This work ships from Brooklyn, United States.
"After receiving many requests for the MAY DAY Flag image as a poster, I decided to make an offset of the most requested version. In the land of Obey Giant… democracy works. Power to the people!"
- Shepard Fairey
“This print presents the American flag as a central symbol for ideas regarding labor and politics. It acted as an anchor for Shepard Fairey’s May 2010 solo exhibition, also called May Day. Each of the stars represents political, religious, and ideological groups that have changed the American experience with activism and revolution. Torn pieces of newspaper clippings, paper money, labels, and other designs layer over and under the stripes of the flag, referring to the persistence of difficulties in political, economic, and cultural arenas, especially for the working class. The print is consistent with Fairey’s street-art style and habit of free speech advocacy. Fairey also had his day in court, following a lawsuit initiated by Associated Press for alleged copyright infringement over Fairey’s use of a photograph of Obama for his famous “HOPE” poster for the President’s 2008 campaign; the civil lawsuit was settled in 2011.”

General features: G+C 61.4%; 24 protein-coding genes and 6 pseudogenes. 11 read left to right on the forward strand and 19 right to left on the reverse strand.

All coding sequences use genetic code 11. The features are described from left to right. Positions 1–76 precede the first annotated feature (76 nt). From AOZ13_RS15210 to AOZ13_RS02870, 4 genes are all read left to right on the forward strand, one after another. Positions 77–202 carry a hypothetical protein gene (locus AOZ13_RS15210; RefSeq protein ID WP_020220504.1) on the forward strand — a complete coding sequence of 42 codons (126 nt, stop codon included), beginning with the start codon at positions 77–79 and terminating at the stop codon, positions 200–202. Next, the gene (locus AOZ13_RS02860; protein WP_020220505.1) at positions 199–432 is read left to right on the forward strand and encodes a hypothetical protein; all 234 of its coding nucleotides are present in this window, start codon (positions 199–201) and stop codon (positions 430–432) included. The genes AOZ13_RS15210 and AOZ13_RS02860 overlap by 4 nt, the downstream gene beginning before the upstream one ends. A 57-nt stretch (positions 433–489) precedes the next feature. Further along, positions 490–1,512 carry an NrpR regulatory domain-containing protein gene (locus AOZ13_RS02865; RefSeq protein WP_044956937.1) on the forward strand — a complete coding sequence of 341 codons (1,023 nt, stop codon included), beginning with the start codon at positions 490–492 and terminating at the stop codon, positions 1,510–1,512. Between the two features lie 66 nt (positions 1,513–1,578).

- Cates Saleeby and Jacqueline Crispino, Summer 2019 Interns, Center for Art Law, Brooklyn, New York.
Shephard Fairey (American, b. 1970) is a contemporary artist and graphic designer who routinely uses his art to comment on the political and social issues of the day. Predominantly executed in a palette of black, cream, and red, Fairey’s prints and murals often feature dystopian and propagandist elements, along with his signature “Obey” trademark. In 2008, he released an image of Barack Obama with the slogan “HOPE,” which subsequently became an icon of Obama’s presidential campaign and propelled Fairey to national recognition. His work is included in the permanent collections of numerous institutions, including the Smithsonian’s National Portrait Gallery, the Victoria & Albert Museum, and the Los Angeles County Museum of Art, and has been exhibited at Galerie Itinerrance, Paris; the Moscow Museum of Art; and Pace Gallery, New York. His murals are also featured on buildings and streets worldwide.